Jay Burton Benziger


Jay Burton Benziger, professor of chemical and biological engineering, will transfer to emeritus status on July 1, 2020, following nearly 41 years on the Princeton faculty.

Jay was born on February 17, 1952, and grew up in Niskayuna, New York; his father Burton was a mechanical engineer with the New York State Office of General Services. Jay received his bachelor’s degree in mathematics from Carleton College in 1973; a master’s degree in chemical engineering from Columbia University in 1975; and his doctorate in chemical engineering from Stanford University in 1979, working with Robert Madix. Immediately following a cross-country car trip, he joined the Princeton faculty as assistant professor, and was promoted to associate professor with tenure in 1985 and to professor in 1992.

Jay’s research interests and contributions have covered an exceptionally broad range, especially when viewed through today’s lens of specialization. His master’s thesis was on “Energy Recovery from Municipal Solid Waste,” and his Ph.D. was on “Identification of Reaction Intermediates on an Fe(100) Surface.” In his first years at Princeton, he continued in the area of surface science, including pioneering studies of organosulfur chemistry on tungsten surfaces—a class of reactions important for the production of clean-burning fuels. This body of work was recognized with the Exxon Award in Solid State Chemistry from the Inorganic Chemistry Division of the American Chemical Society in 1984.

In the years that followed, Jay maintained his core expertise in surface science, but rapidly diversified into other research areas. One principal thrust revolved around hydrogen fuel cells, particularly those employing polymer electrolyte membranes; hydrogen fuel cells are a nonpolluting energy source that produce water as the only byproduct. Jay introduced a chemical engineering perspective to these devices, and showed that all the principles of chemical reactor design and chemical reaction engineering can be applied to both understand fuel cell behavior (including unexpected and undesired features, such as power oscillations), and to design improved cells with crucial management of the byproduct water. He also investigated the membranes themselves, connecting their mechanical properties with fuel cell performance and designing composite membranes with improved hydration. In 2012, Jay was appointed an editor of the Journal of Power Sources, where he continues to oversee manuscripts related to fuel cells.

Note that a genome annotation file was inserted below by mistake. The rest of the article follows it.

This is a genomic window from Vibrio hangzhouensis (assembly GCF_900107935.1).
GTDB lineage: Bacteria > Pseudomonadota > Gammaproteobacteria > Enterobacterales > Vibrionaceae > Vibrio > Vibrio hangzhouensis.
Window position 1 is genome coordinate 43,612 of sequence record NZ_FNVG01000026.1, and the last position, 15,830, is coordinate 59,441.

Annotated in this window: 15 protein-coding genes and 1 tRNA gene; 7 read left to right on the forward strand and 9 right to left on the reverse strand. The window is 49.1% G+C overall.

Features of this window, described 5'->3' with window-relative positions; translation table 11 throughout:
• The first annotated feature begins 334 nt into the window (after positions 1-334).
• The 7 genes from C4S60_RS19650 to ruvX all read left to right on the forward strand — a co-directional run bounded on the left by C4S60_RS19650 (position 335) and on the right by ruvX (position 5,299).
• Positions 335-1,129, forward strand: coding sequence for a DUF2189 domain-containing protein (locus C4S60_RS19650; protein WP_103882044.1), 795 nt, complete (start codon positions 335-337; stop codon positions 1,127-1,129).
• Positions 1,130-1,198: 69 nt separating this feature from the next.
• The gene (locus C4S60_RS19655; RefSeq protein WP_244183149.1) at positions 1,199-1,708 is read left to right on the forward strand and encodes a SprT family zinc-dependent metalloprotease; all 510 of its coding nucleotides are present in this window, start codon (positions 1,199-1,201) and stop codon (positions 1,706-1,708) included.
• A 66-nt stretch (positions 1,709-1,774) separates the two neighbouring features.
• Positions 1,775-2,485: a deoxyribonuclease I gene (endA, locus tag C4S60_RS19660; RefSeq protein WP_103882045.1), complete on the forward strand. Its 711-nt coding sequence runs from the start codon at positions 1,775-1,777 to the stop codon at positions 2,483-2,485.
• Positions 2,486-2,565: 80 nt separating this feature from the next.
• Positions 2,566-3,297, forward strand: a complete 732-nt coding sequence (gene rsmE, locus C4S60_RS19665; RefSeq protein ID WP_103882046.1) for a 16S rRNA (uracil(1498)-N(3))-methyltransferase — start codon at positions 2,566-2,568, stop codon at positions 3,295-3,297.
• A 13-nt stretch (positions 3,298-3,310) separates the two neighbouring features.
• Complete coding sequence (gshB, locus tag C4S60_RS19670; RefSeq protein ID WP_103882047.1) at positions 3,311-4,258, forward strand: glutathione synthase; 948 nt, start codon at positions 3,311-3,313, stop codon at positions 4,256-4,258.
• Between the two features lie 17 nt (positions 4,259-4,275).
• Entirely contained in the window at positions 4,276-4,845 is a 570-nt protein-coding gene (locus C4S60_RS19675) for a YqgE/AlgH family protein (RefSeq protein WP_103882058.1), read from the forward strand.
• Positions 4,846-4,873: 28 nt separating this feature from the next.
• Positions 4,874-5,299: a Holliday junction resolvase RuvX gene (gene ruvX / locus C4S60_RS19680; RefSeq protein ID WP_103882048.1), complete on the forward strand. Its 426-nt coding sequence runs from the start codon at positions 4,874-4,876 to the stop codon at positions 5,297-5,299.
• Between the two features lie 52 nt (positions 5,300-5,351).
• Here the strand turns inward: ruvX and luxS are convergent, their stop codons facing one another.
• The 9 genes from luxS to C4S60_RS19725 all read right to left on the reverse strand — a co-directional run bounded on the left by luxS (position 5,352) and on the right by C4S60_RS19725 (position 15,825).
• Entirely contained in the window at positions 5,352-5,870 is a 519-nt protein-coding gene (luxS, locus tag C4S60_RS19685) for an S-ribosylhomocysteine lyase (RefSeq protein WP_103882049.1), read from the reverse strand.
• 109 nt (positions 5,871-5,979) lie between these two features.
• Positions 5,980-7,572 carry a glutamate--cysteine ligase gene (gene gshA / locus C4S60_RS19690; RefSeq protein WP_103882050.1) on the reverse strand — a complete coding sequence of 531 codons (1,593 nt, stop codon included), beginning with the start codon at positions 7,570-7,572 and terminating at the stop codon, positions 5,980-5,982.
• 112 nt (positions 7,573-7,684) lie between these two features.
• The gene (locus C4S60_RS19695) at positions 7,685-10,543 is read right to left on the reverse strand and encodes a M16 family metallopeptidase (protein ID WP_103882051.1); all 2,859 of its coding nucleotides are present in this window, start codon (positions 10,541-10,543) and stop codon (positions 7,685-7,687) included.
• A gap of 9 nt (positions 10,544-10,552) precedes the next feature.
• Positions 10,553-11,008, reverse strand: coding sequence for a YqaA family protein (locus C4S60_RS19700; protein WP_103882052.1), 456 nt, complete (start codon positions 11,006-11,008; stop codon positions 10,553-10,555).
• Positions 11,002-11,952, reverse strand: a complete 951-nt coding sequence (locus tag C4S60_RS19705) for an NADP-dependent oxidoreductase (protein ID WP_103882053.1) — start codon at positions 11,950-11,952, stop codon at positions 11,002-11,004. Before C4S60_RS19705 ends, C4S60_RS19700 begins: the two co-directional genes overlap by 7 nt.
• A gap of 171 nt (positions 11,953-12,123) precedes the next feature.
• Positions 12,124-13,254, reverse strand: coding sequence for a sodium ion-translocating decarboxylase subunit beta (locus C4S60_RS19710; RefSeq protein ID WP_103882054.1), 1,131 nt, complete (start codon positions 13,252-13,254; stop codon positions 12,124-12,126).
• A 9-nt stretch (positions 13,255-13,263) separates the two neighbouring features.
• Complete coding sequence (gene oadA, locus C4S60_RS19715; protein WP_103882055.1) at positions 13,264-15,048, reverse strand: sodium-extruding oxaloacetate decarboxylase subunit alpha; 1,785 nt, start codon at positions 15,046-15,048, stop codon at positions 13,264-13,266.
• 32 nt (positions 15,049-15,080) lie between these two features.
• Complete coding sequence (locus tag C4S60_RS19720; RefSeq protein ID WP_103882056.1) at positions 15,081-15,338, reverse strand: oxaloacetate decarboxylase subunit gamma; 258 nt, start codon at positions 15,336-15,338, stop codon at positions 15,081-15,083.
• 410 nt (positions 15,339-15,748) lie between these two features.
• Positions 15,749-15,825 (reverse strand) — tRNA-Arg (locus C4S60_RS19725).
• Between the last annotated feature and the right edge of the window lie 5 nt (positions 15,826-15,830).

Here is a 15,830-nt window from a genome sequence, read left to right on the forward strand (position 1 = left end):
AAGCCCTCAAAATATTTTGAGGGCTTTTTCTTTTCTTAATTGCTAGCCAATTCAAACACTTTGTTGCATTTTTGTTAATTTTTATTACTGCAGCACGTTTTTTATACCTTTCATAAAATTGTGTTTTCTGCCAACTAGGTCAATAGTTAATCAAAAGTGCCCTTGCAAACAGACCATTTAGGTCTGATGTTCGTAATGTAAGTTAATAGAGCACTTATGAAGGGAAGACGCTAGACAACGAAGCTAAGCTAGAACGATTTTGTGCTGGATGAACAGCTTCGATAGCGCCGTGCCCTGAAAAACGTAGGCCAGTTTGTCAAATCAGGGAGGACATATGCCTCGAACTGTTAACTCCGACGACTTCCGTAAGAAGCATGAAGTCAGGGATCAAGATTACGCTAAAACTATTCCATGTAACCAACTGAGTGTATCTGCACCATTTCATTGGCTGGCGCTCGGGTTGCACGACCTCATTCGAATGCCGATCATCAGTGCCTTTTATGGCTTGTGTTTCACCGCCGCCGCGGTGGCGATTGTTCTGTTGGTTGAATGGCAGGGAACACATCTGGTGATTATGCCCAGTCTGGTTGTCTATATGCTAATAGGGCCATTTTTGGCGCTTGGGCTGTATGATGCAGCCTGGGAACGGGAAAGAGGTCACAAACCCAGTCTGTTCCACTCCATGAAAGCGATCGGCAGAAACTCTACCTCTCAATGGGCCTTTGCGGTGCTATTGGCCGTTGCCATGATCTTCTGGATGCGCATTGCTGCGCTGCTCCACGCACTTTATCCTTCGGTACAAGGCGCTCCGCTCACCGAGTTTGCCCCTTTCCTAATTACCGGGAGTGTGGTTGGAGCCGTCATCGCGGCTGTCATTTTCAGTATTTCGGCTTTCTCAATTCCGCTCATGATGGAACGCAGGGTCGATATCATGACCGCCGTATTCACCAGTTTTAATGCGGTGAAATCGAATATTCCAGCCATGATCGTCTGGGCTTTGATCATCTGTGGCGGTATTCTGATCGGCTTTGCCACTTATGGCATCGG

Another longstanding effort of Jay’s has been the large-scale production of ultra-pure organic liquids, which are employed as the scintillators in the detection of solar neutrinos, including the Princeton-led Borexino experiment, installed beneath Gran Sasso mountain in Italy. Jay oversaw the development of purification systems that reduced radioactive background impurity levels to the almost unfathomably minuscule level of less than one atom per ton—a level of reduction critical to quantifying the fluxes of both solar neutrinos and geo-neutrinos. Papers from the Borexino collaboration, which often had more than 100 authors, showed that Jay was as comfortable and effective in large-scale research projects as he was in his own laboratory in Princeton’s Engineering Quadrangle.

Jay’s contributions to Princeton’s teaching program have been similarly multifaceted and enduring. In the 1980s, he led a revitalization of the core laboratory course in chemical engineering (now CBE 346), broadening the experiments beyond those traditionally found in a “unit operations” course, and with a focus on critical data analysis and presentation that served undergraduates well as a foundation for their theses. At that time, resources for teaching laboratories were scarce, so Jay’s implementation of these new experiments relied heavily on ingenuity and elbow grease. Jay has taught this core laboratory course, on and off, throughout his 41 years on the Princeton faculty.

He also developed the course “Ethics and Technology: Engineering in the Real World” (now CBE 260), which he taught repeatedly to students from departments across, and even outside, the School of Engineering and Applied Science. Jay played an integral role in the development and teaching of “Energy Technologies in the 21st Century” (MAE 228 / EGR 228 / CBE 228 / ENE 228), an entry-level course in the Program in Sustainable Energy, now administered through the Andlinger Center for Energy and the Environment, where Jay is an associated faculty member. He also developed and taught laboratory modules (on solar cells, fuel cells, and biodiesel production) for the broad-based “Introduction to Engineering” (EGR 194), and has been an active adviser to student groups participating in the engineering “Community Project Studio” courses since their inception.

Jay has stalwartly led multiple educational programs at Princeton, having served as both the director of graduate studies and the director of undergraduate studies (when the title was still “departmental representative”) for the chemical engineering department, and director of the Research Experience for Undergraduates (REU) program for the Princeton Center for Complex Materials. As departmental representative for chemical engineering, Jay led the reorganization of the undergraduate curriculum into essentially the form it has today, including the incorporation of biology and the introduction of six elective “tracks,” or areas of focus.

In the course of daily departmental life, Jay’s practical knowledge, unrelenting dedication, and frank opinions will be greatly missed. Following Jay’s transition to emeritus status, we greatly look forward to his continued involvement with the department and the University.